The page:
“In essence, one of the largest school systems in the state are charter schools, over 9,000 students educated that way in our state,” Malloy said. “I think they’ve done a good job. You can slice and dice data, you can look at different things. But let’s take what’s best about all systems and use it to raise achievement, particularly in our urban environments.”
Mark Waxenberg, the executive director of the Connecticut Education Association, the state’s largest teachers’ union, said teachers believe that charters no longer are laboratories for innovations that can be introduced to the rest of the public school system.
“That goal, that mission, that dream is gone,” he said. “Now, it is about setting up a separate public system designed to educate the best and the brightest.”
Unionized teachers complain that charters are quicker to rid themselves of students with learning disabilities and behavioral problems and other challenges. They obtained language in the Democratic platform that calls for charters to reflect their communities, as other public schools do:
“We believe that high-quality public charter schools should provide options for parents, but should not replace or destabilize traditional public schools. Charter schools must reflect their communities, and thus must accept and retain proportionate numbers of students of color, students with disabilities and English Language Learners in relation to their neighborhood public schools. We support increased transparency and accountability for all charter schools.”
Malloy’s cordial relationship with wealthy backers of charter schools, some of whom are donors to the Connecticut Democratic Party, has complicated his dealings with teachers’ unions throughout his six years as governor. His first education commissioner, Stefan Pryor, was a co-founder of a charter school in New Haven.
Jan Hochadel, the president of AFT-Connecticut, said funding at the state level for charters has to be seen as dollars unavailable for other other public schools.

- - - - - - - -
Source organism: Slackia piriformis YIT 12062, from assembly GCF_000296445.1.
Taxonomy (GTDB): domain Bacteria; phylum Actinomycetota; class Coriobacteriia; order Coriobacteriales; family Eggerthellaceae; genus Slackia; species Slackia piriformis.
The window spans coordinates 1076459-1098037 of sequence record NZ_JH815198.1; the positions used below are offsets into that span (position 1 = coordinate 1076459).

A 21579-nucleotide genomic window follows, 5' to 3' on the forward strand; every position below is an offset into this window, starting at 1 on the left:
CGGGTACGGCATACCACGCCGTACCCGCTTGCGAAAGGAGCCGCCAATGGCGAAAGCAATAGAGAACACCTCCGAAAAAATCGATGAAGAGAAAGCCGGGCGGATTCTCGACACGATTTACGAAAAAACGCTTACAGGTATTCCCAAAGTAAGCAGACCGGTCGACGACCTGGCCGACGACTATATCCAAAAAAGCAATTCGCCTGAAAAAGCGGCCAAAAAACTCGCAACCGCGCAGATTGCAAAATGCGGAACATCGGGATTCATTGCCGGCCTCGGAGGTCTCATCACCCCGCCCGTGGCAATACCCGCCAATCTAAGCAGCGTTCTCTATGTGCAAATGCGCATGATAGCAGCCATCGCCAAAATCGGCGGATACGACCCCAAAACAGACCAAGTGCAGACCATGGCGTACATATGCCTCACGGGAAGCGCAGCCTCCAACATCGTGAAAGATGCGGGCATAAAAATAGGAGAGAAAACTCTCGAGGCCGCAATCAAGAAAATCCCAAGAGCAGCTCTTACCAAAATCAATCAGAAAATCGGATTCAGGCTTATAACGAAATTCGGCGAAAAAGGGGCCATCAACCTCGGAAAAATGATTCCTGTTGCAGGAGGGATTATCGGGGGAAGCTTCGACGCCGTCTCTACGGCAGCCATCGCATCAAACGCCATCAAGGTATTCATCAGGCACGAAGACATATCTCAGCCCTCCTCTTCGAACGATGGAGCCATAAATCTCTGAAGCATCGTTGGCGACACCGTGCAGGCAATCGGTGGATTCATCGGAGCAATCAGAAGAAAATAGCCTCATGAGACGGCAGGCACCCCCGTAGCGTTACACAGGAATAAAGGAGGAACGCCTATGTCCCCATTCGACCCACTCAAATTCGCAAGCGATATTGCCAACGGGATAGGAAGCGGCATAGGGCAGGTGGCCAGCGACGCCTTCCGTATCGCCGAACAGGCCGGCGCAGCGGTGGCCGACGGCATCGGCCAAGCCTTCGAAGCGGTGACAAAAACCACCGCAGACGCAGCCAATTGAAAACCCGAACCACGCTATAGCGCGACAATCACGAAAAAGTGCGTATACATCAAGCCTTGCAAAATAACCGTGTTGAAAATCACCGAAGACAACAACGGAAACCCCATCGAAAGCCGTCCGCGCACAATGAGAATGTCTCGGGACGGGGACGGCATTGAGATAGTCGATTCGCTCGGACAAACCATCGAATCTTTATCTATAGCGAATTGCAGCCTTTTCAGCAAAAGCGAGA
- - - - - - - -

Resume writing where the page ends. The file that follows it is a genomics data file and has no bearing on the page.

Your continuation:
“This is especially true in the context of an austerity state budget with deep cuts to public education and aid to local communities,” she said. “What Connecticut doesn’t need right now are legislators willing to siphon away public resources to satisfy special interests — especially when the futures of the vast majority of our students are at risk.”
President Obama, who has declared a “National Charter Schools Week” each year he has been in office, proposed increasing federal funding for charter schools this year by 5 percent to $350 million.
In his proclamation, Obama made clear he still sees charters as valuable laboratories: “With the flexibility to develop new methods for educating our youth, and to develop remedies that could help underperforming schools, these innovative and autonomous public schools often offer lessons that can be applied in other institutions of learning across our country, including in traditional public schools.”
King, his education secretary, is a co-founder of Roxbury Prep, a charter school in Boston, and is the former managing director of Uncommon Schools, a non-profit charter management organization. In an interview after his meeting with the Connecticut delegates, King downplayed the conflicts between charter schools and teachers unions.
“This is about what are our aspirations for the country, and I think what parents want is a good school for their kids,” King said. “And what all of us want is an education system that prepares students for success, not only in college but for careers and in life. I think some of the debate we are having are about form over substance. The real question is are schools good?”
The conversation about education must move past the “charter-district divide,” he said. “If we can focus the conversation on what’s best for kids and what kinds of school experiences will be transformative for kids, whatever the governance is, I think that’s our best path forward as a country.”